Treaps

The invariant in a binary tree is that left is less than right with respect to insertion keys. e.g. for a key with order, ord(L) < ord(R). This doesn't dictate the relationship of nodes however, and left and right rotation does not affect the above. Therefore another order can be imposed. If the order is randomised, it is likely to counteract any skewness of a plain binary tree e.g. when inserting an already sorted input in order.

Below is a java example implementation, including a plain binary tree delete code example.

`import java.util.Iterator; import java.util.LinkedList; import java.util.Random; public class Treap1<K extends Comparable<K>, V> { public Treap1(boolean test) { this.test = test; } public Treap1() {} boolean test = false; static Random random = new Random(System.currentTimeMillis()); class TreapNode { int priority = 0; K k; V val; TreapNode left, right; public TreapNode() { if (!test) { priority = random.nextInt(); } } } TreapNode root = null; void insert(K k, V val) { root = insert(k, val, root); } TreapNode insert(K k, V val, TreapNode node) { TreapNode node2 = new TreapNode(); node2.k = k; node2.val = val; if (node == null) { node = node2; } else if (k.compareTo(node.k) < 0) { node.left = insert(k, val, node.left); } else { node.right = insert(k, val, node.right); } if (node.left != null && node.left.priority > node.priority) { // left rotate TreapNode tmp = node.left; node.left = node.left.right; tmp.right = node; node = tmp; } else if (node.right != null && node.right.priority > node.priority) { // right rotate TreapNode tmp = node.right; node.right = node.right.left; tmp.left = node; node = tmp; } return node; } V find(K k) { return findNode(k, root); } private V findNode(K k, Treap1<K, V>.TreapNode node) { if (node == null) return null; if (k.compareTo(node.k) < 0) { return findNode(k, node.left); } else if (k.compareTo(node.k) > 0) { return findNode(k, node.right); } else { return node.val; } } static class Deleted { boolean success = false; } boolean delete(K k) { Deleted del = new Deleted(); root = deleteNode(k, root, del); return del.success; } private Treap1<K, V>.TreapNode deleteNode(K k, Treap1<K, V>.TreapNode node, Deleted del) { if (node == null) { return null; } else if (k.compareTo(node.k) < 0) { node.left = deleteNode(k, node.left, del) ; } else if (k.compareTo(node.k) > 0) { node.right = deleteNode(k, node.right, del); // k.compareTo(node.k) == 0 } else if ( node.left == null ) { del.success = true; return node.right; } else if ( node.right == null) { del.success = true; return node.left; } else if (node.left !=null && node.right != null){ /*  // left rotate and all delete on left subtree  TreapNode tmp = node.right;  node.right = node.right.left;  tmp.left = node;  node = tmp;   node.left = deleteNode(k , node.left, del);  */ // more standard method ? doesn't disturb tree structure as much // find leftmost descendant of the right child node and replace contents TreapNode n2 = node.right; TreapNode previous2 = null; while (n2.left != null) { previous2 = n2; n2 = n2.left; } if (previous2 != null) { previous2.left = n2.right; //n2 has no parent link, orphaned } else { node.right = n2.right; //n2 has no parent link, orphaned } node.k = n2.k; node.val = n2.val; del.success = true; // once n2 out of scope, the orphaned node at n2 will be garbage collected,  } return node; } public static void main(String[] args) { LinkedList<Integer> dat = new LinkedList<Integer>(); for (int i = 0; i < 15000; ++i) { dat.add(i); } testNumbers(dat, true); // no random priority balancing testNumbers(dat, false); } private static void testNumbers(LinkedList<Integer> dat, boolean test) { Treap1<Integer, Integer> treap = new Treap1<>(test); for (Integer integer : dat) { treap.insert(integer, integer); } long t1 = System.currentTimeMillis(); Iterator<Integer> desc = dat.iterator(); int found = 0; while (desc.hasNext()) { Integer j = desc.next(); Integer i = treap.find(j); if (j.equals(i)) { ++found; } } long t2 = System.currentTimeMillis(); System.out.println("found = " + found + " in " + (t2 - t1)); System.out.println("test delete"); int deleted = 0; for (Integer integer : dat) { if (treap.delete(integer)) ++deleted; } System.out.println("Deleted = " + deleted); } } `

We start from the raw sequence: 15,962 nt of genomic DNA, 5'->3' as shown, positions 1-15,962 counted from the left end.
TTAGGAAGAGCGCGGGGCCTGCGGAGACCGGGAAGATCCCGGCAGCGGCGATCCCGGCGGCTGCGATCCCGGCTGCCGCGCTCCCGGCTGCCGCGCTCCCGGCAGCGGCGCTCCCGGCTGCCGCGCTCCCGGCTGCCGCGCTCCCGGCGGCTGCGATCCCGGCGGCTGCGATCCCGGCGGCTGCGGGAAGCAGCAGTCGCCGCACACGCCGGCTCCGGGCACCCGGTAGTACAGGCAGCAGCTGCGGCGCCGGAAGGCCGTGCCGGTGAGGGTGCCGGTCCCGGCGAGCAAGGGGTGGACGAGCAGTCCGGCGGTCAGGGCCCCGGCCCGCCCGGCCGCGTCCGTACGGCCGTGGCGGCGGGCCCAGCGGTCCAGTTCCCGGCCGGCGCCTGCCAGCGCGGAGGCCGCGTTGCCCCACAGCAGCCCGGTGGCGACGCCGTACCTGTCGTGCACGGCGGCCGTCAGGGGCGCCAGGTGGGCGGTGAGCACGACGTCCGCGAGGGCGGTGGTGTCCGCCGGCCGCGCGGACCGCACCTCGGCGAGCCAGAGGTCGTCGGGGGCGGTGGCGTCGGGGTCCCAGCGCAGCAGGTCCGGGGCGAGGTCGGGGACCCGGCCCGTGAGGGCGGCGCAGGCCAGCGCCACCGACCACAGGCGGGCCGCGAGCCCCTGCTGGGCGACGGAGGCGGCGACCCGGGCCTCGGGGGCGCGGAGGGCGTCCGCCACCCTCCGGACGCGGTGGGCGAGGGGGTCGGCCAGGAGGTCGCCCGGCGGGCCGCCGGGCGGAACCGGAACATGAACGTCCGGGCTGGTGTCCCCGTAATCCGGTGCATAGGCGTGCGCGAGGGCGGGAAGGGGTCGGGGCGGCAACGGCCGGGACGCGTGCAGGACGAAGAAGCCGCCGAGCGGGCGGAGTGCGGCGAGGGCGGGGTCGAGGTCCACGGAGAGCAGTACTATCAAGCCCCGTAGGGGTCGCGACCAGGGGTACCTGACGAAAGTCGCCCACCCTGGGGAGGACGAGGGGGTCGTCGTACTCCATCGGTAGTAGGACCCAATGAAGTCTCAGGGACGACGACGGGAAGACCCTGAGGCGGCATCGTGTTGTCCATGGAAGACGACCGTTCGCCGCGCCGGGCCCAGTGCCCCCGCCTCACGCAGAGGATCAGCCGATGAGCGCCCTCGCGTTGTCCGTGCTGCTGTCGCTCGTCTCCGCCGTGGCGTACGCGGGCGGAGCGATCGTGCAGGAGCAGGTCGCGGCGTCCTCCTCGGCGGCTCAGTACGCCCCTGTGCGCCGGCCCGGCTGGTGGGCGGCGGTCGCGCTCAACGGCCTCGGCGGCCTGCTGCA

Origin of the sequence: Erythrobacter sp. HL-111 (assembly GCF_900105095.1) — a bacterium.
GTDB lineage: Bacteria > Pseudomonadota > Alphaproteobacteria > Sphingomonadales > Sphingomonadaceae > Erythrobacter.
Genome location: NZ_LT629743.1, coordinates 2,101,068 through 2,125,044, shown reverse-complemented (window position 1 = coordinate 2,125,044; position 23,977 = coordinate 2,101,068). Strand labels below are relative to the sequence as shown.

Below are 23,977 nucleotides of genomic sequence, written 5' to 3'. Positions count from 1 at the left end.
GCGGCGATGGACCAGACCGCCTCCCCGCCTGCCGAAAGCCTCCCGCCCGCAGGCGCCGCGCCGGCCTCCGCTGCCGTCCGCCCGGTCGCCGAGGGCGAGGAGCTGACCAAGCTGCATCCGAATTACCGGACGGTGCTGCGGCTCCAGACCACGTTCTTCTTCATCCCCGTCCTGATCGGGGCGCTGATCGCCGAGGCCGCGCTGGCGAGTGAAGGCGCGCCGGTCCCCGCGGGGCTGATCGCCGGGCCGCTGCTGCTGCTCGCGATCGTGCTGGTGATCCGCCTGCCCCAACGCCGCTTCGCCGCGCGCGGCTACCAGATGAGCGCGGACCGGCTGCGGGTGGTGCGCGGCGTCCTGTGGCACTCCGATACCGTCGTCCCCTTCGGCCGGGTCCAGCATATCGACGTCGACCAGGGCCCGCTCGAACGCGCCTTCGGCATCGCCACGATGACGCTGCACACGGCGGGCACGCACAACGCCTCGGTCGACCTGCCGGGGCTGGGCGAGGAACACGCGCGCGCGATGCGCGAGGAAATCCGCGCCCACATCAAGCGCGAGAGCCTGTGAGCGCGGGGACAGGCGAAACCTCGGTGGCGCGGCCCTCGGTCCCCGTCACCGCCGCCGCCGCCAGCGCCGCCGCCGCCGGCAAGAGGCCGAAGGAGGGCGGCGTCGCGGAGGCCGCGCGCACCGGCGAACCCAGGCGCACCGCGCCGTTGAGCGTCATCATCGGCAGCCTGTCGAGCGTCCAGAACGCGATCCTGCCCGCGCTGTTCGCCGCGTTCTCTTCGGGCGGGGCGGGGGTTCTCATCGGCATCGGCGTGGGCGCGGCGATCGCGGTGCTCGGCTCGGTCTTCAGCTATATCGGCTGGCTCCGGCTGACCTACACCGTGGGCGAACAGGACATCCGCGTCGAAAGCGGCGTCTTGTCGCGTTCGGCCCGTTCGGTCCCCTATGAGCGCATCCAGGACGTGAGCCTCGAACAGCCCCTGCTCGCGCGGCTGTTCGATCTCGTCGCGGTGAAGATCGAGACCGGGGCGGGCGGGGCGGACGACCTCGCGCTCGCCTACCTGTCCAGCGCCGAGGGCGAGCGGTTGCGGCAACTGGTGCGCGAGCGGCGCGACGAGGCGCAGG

References

• William Ford and William Tapp. Data Structures with C++ using STL. 2nd ed. Upper Saddle River, NJ: Prentice Hall, 2002.